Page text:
There was no strong physical evidence in the Hakamada case. However, one year and two months after the incident, five pieces of bloodstained clothing (pants, underpants, etc.) were found in miso tanks at a miso manufacturing plant.
Mr. Hakamada claimed that they were not his own clothes. However, the court found that the five pieces of clothing belonged to Mr. Hakamada, and this was the deciding factor in his conviction and death sentence.
However, when the defense conducted an experiment in which the bloodstained clothes were soaked in miso for one year and two months, it was found that the redness of the blood no longer remained. After less than a month of soaking in miso, the color of the blood turned a deep black. The prosecution’s experiment also showed that the redness of the blood did not remain.
It was clear that the redness of the blood did not remain after being soaked in miso for a long period of time. However, the five pieces of clothing that were supposed to have been soaked in miso for one year and two months had a clear redness of blood on them. Why was this?
The Tokyo High Court, which approved the initiation of a retrial, ruled that the five pieces of clothing could only have been placed in the miso tank by someone just before they were discovered, and that it was very likely to be an investigative agency.
Incidentally, why didn’t the defense realize earlier that when soaked in miso for a long period of time, the redness of blood does not remain?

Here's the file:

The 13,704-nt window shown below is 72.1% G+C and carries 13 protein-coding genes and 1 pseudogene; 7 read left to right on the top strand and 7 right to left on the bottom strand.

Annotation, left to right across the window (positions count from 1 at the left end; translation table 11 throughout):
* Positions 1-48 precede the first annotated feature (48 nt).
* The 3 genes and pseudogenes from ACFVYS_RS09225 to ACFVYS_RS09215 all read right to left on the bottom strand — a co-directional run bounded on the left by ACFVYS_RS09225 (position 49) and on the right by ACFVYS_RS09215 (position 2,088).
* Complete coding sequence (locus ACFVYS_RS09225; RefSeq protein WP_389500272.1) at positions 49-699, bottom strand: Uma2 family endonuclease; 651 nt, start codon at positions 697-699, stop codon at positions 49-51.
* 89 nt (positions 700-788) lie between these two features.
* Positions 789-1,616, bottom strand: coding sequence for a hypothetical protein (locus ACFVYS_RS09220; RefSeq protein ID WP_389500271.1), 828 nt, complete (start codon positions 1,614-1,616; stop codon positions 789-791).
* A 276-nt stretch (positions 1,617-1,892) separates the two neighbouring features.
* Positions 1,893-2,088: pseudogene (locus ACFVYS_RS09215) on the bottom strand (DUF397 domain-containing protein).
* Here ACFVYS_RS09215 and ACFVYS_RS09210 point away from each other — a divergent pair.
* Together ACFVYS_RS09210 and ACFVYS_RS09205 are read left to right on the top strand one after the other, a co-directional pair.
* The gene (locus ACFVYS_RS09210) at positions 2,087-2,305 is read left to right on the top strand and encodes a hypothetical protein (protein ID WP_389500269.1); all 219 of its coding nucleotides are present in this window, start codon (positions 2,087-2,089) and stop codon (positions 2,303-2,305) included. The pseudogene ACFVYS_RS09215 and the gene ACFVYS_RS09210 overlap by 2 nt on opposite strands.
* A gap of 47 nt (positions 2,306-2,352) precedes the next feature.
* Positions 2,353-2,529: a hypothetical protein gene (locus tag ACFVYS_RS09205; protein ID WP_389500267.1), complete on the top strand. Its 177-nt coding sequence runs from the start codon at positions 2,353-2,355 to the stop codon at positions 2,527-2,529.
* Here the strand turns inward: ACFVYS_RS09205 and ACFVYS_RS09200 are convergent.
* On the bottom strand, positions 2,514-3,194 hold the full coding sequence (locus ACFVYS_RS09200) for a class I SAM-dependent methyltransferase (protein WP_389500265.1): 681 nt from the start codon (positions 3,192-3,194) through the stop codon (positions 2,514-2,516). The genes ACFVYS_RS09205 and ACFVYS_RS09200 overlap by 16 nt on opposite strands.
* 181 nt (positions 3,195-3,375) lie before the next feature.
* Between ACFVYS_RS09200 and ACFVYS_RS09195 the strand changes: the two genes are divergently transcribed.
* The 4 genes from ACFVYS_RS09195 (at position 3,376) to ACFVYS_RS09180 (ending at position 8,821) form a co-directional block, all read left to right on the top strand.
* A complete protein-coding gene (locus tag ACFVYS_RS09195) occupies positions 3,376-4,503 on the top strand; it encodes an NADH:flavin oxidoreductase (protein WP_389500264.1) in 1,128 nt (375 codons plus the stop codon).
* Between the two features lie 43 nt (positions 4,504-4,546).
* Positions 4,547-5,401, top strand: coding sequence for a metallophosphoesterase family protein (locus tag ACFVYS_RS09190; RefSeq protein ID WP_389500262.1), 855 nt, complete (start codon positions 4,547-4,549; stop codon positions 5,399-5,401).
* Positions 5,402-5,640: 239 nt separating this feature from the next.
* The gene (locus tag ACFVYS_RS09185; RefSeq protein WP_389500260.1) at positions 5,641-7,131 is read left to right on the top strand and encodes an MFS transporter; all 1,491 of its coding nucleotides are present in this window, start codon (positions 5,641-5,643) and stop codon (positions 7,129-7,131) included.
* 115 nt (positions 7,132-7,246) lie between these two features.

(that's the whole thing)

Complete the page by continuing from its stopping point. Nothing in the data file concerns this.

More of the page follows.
It is because they were not informed of the existence of the color photographs of the five pieces of clothing. The prosecution did not disclose these color photographs to the defense until the second request for retrial.
This is not the only evidence that was not disclosed to the defense. In fact, of the five pieces of clothing that were considered to be the clothes from the crime, the pants were too small and could not be worn by Mr. Hakamada.
However, the prosecution argued that the pants may have shrunk because they had been soaked in miso for a long period of time, or that they may have shrunk when the pants were dried. As the basis for their argument, they claimed that there was a “B” symbol on the pants’ tag, and that it was a symbol meaning a larger size.
However, the “B” did not indicate the size of the pants, but the color. After finding the pants, the police contacted the manufacturer, who confirmed that the “B” was a symbol for color. This fact is preserved in a statement prepared by the police themselves. However, this record was also not disclosed until the second request for retrial.
In fact, under Japanese law, the prosecution is not obligated to disclose evidence at the retrial stage. Therefore, even if the defense requests disclosure of evidence, they are usually denied. In the Hakamada case, as many as 600 pieces of evidence were disclosed at the retrial stage by chance owing to the recommendation of the judge.
If this evidence had not been disclosed, would the retrial have been initiated? Would we have realized that the five pieces of clothing were fabricated evidence?
On the other hand, if these pieces of evidence had been disclosed from the beginning and seen by the judge, Mr. Hakamada would not have been found guilty in the first place. At the very least, the trial would not have taken so long.
How can we reduce the number of wrongful convictions?
I do not think anyone would disagree that wrongful convictions are a gross injustice. So how can we reduce the number of wrongful convictions as much as possible?